The Thunderfury cult had been pretty much underground on my server for quite some time, until last week. I’ve seen them pop up several times in the last week, probably due to boredom. With 4.0.1 being deployed even as I type this, it’s likely that the Thunderfury cult will be too busy relearning the game (and asking ‘Why can’t I roll a Worgen?’) to link the legendary for some time. But when they do, I’ll be ready for them. And I think I’ve got help in toppling the legend.

It started simply enough. Following a raid I found myself in Ironforge, when someone started it:

[Thunderfury, Blessed Blade of the Windseeker]

[Thunderfury, Blessed Blade of the Windseeker]?

[Thunderfury, Blessed Blade of the Windseeker]!

Did you say [Thunderfury, Blessed Blade of the Windseeker]]?

I rolled my eyes at first, but then realized I had something in my bags…something that had somehow hidden amongst the flasks and extra trinkets and fish feasts and, in so doing, had avoided getting sold off along with the detritus of low-level drops. I looked, and there it was: Chipped Timber Axe.

Having discovered this marvelous weapon in my bags, I was ready. When the next fan boi posted ‘I think he said [Thunderfury]’ I was there:

[Me]: No, he said [Chipped Timber Axe]. (and yes, I really do use commas, periods and capitals in-game).

I was a bit disappointed that first time. The only acknowledgement I got from anyone was one of my guildies, who still happened to be in vent with me. He got a kick out of it.

A few days later, it happened again. The Chipped Timber Axe, now safe from vending, was ready at the first sign of Thunderfury spam. And this time, it was noticed.

[Randomguy]: [Thunderfury]!
[Me]: [Chipped Timber Axe]
[Another random guy]: I’ll have the [Chipped Timber Axe].

There’s also my guildie, who linked [The Stoppable Force] (an excellent choice, by the way, and one of my favorites), prefers the [Chipped Timber Axe] and is going to join my crusade against [Thunderfury] spam. And with that, I think it’s entirely appropriate to paraphrase Arlo Guthrie and part of his epic Alice’s Restaurant:

You know, if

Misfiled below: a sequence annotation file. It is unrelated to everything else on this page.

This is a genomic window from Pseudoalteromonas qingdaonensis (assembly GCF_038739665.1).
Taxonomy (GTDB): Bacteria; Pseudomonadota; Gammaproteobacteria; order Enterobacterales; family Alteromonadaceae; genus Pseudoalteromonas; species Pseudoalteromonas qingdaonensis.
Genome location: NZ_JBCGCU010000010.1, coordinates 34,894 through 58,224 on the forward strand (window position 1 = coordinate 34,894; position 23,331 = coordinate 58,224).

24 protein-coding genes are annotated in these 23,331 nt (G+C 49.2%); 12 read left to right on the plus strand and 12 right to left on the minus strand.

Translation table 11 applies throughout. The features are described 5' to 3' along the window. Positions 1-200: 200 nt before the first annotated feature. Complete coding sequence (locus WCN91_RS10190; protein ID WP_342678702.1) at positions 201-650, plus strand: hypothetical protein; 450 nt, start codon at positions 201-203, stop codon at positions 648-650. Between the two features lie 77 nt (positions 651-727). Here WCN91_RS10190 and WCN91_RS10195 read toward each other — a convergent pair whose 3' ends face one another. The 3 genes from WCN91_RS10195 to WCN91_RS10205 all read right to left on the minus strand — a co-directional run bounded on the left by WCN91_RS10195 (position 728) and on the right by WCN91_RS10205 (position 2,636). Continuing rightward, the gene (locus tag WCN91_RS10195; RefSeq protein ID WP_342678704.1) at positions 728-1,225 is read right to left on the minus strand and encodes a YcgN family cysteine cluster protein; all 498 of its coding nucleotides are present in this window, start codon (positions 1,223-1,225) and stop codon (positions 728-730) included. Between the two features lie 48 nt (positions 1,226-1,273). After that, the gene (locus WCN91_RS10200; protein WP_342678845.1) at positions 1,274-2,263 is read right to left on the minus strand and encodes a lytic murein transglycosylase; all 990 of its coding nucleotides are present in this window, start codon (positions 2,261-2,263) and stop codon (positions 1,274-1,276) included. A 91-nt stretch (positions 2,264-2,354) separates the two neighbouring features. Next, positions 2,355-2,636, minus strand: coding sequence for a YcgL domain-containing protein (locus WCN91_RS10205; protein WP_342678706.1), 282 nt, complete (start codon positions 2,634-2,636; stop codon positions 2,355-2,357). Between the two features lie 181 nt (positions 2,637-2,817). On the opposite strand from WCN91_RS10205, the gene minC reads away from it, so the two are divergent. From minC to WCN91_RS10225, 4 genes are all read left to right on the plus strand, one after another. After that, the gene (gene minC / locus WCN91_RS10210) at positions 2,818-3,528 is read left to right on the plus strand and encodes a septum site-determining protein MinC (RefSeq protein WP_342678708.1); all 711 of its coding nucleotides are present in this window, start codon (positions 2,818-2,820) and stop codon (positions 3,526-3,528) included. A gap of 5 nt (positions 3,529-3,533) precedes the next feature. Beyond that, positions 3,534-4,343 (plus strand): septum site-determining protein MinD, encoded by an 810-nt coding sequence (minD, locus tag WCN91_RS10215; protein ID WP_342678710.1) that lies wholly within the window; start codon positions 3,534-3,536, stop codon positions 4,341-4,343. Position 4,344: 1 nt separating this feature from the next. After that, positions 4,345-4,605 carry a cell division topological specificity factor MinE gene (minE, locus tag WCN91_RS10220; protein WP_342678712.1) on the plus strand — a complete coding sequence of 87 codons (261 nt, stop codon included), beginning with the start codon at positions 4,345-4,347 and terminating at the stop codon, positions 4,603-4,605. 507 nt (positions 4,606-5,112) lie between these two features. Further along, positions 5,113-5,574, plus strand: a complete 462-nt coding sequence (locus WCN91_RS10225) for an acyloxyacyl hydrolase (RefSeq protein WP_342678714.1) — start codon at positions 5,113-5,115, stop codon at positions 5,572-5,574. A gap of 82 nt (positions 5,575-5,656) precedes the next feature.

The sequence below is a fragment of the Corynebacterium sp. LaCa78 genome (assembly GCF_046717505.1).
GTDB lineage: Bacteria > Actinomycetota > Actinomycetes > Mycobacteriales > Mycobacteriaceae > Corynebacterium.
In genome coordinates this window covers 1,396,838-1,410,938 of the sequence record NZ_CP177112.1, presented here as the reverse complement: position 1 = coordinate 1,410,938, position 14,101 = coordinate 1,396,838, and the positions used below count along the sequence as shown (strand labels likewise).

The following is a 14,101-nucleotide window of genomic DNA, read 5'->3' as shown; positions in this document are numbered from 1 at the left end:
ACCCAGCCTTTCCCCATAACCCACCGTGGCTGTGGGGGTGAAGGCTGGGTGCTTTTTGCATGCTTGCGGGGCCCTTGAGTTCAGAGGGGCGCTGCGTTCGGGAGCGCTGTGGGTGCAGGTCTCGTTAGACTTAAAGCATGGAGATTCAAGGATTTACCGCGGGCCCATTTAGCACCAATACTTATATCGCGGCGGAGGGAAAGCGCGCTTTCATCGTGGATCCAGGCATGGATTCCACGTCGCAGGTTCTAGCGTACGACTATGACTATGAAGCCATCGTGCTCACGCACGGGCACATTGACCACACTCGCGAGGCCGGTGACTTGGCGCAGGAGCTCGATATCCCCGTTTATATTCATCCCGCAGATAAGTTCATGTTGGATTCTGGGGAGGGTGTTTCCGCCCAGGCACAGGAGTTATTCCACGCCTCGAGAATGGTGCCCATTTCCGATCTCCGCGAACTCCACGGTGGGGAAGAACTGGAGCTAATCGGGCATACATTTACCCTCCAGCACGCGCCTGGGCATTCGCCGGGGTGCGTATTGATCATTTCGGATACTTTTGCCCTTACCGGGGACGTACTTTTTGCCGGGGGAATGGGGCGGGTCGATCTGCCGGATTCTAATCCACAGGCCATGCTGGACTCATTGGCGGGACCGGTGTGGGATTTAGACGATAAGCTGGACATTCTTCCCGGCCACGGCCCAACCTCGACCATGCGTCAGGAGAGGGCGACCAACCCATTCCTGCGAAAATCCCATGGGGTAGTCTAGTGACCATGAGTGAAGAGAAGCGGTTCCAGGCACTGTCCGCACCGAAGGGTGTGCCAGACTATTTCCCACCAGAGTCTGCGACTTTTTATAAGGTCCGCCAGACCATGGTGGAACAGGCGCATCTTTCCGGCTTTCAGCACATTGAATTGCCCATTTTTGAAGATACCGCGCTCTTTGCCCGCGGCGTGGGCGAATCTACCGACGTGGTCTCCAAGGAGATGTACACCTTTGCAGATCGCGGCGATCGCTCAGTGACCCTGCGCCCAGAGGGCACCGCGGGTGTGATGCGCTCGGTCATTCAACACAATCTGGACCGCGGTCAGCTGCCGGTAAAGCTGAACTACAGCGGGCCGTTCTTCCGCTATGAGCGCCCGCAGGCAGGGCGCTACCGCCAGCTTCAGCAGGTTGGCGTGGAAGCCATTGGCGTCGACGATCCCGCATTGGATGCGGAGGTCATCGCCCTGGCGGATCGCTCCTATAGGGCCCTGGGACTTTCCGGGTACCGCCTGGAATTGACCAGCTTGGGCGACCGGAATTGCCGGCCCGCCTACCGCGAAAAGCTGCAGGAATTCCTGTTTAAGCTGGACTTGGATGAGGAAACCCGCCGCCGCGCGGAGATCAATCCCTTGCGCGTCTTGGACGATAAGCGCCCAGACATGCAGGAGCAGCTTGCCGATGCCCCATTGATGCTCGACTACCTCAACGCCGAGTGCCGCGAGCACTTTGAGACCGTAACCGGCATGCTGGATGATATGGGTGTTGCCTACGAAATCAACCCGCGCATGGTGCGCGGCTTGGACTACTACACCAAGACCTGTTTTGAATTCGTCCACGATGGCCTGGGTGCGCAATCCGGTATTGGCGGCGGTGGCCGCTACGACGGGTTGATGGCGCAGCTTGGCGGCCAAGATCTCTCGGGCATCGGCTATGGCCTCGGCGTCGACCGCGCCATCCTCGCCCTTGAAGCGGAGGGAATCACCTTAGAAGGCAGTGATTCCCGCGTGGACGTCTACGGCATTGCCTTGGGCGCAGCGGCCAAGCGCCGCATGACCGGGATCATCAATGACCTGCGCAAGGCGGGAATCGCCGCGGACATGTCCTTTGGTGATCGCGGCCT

one person, just one person does it they may think he's really sick and
they won't take him. And if two people, two people do it, in harmony,
they may think they're both faggots and they won't take either of them.
And three people do it, three, can you imagine, three people linking [Chipped Timber Axe]. They may think it's an
organization. And can you, can you imagine fifty people a day,I said
fifty people a day linking Chipped Timber Axe. And friends they may thinks it's a movement.

And that's what it is , the Chipped Timber Axe Movement, and
all you got to do to join is link [Chipped Timber Axe] the next time someone says [Thunderfury, Blessed Blade of the Windseeker]

Cast off the shoes! Follow the gourd!

Thursday, October 7, 2010

Blogging John Malkovich

Malkovich malkovich malkovich, malkovich malkovich malkovich Malkovich malkovich; malkovich Malkovich malkovich. Malkovich malkovich Malkovich malkovich, Malkovich malkovich malkovich malkovich. Malkovich malkovich malkovich malkovichMalkovich .

Malkovich, malkovich malkovich malkovich malkovich malkovich malkovich? Malkovich malkovich malkovich malkovich malkovich (malkovich Malkovich malkovich malkovich malkovich). Malkovich malkovich.

Tuesday, September 28, 2010

What's in a Name, revisited

I’m not good-looking like Indiana Jones. I don’t swashbuckler my way across all seven continents, hitch rides on U-boats, or solve the mysteries of the past. I can’t use a whip to swing across a gaping chasm or knock a pistol out of a bad guys’ hand. And I don’t look good in a fedora.

I do, however, have one thing in common with Indiana Jones:

For the record, I don’t hate Nazis because of personal loss or injury. I can’t count anyone in my family who died in concentration camps. I had relatives (uncles and great uncles) who fought in the war – an uncle who flew a P-38 in Europe, two uncles who were in the Navy – but none that died in it. One friend’s father came back from the Battle of the Bulge seriously messed up, while another came back and picked up as if nothing was wrong. So it’s not personal in that sense. I hate what the Nazis – past and present – stand for, and I find it reprehensible when I see Nazis parading around on TV, baring swastika tattoos, carrying flags and spouting hatred. When it comes down to it, I guess you could say that I hate hatred (not just Nazis – there’s plenty of hate groups out there to hate). Rather ironic, I suppose.